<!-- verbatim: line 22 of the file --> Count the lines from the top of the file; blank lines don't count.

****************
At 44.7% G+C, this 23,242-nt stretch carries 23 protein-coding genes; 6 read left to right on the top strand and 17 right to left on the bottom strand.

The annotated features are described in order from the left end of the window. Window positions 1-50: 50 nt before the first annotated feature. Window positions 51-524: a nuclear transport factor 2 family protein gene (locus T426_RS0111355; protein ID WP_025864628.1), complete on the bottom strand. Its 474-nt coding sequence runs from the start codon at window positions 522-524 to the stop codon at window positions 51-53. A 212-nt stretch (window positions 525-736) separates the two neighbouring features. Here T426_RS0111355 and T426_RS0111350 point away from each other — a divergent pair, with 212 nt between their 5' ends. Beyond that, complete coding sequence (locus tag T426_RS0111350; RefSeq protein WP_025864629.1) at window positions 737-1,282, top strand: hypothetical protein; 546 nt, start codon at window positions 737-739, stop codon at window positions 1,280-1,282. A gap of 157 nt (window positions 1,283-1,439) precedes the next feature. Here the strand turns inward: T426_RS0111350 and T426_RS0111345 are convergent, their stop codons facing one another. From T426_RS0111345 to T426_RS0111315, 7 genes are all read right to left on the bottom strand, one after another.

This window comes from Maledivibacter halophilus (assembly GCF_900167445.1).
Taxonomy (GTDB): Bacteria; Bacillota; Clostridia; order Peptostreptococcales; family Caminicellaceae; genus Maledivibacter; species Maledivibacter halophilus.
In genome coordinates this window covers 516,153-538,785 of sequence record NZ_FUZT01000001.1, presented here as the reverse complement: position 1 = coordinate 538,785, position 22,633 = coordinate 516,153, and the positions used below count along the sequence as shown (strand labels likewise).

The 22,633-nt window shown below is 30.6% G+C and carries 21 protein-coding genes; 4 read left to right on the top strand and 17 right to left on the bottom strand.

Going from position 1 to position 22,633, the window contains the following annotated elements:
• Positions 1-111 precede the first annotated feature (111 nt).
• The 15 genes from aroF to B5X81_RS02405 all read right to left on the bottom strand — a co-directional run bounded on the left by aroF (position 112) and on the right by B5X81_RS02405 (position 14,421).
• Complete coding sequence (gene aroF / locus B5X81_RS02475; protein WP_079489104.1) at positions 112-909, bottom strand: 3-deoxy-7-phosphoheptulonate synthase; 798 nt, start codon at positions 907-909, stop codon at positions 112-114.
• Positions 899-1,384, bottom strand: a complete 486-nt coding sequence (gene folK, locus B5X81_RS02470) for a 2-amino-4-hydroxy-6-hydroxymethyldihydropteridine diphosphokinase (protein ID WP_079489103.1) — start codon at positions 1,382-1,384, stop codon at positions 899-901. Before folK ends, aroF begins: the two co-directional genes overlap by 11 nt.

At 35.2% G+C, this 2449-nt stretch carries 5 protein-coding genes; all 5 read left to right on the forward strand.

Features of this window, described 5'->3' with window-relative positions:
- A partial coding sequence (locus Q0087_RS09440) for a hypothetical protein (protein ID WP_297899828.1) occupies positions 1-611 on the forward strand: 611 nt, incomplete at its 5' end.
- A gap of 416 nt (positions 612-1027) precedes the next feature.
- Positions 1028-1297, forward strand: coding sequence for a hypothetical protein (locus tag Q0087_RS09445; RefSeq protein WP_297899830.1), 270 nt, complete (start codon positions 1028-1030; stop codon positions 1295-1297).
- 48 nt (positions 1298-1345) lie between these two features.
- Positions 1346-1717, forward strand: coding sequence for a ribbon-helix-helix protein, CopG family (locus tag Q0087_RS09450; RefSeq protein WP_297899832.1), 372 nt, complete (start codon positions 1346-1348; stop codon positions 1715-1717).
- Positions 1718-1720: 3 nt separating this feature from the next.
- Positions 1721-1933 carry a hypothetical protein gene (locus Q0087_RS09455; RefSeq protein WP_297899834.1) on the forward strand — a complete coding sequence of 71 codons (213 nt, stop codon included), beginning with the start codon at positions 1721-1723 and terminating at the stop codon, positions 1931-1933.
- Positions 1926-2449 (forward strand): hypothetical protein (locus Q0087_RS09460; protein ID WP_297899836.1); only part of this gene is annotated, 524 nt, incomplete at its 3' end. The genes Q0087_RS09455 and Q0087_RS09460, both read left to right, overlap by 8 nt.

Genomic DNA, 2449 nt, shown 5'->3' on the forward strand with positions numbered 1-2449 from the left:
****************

Genomic DNA, 2449 nt, shown 5'->3' on the forward strand with positions numbered 1-2449 from the left: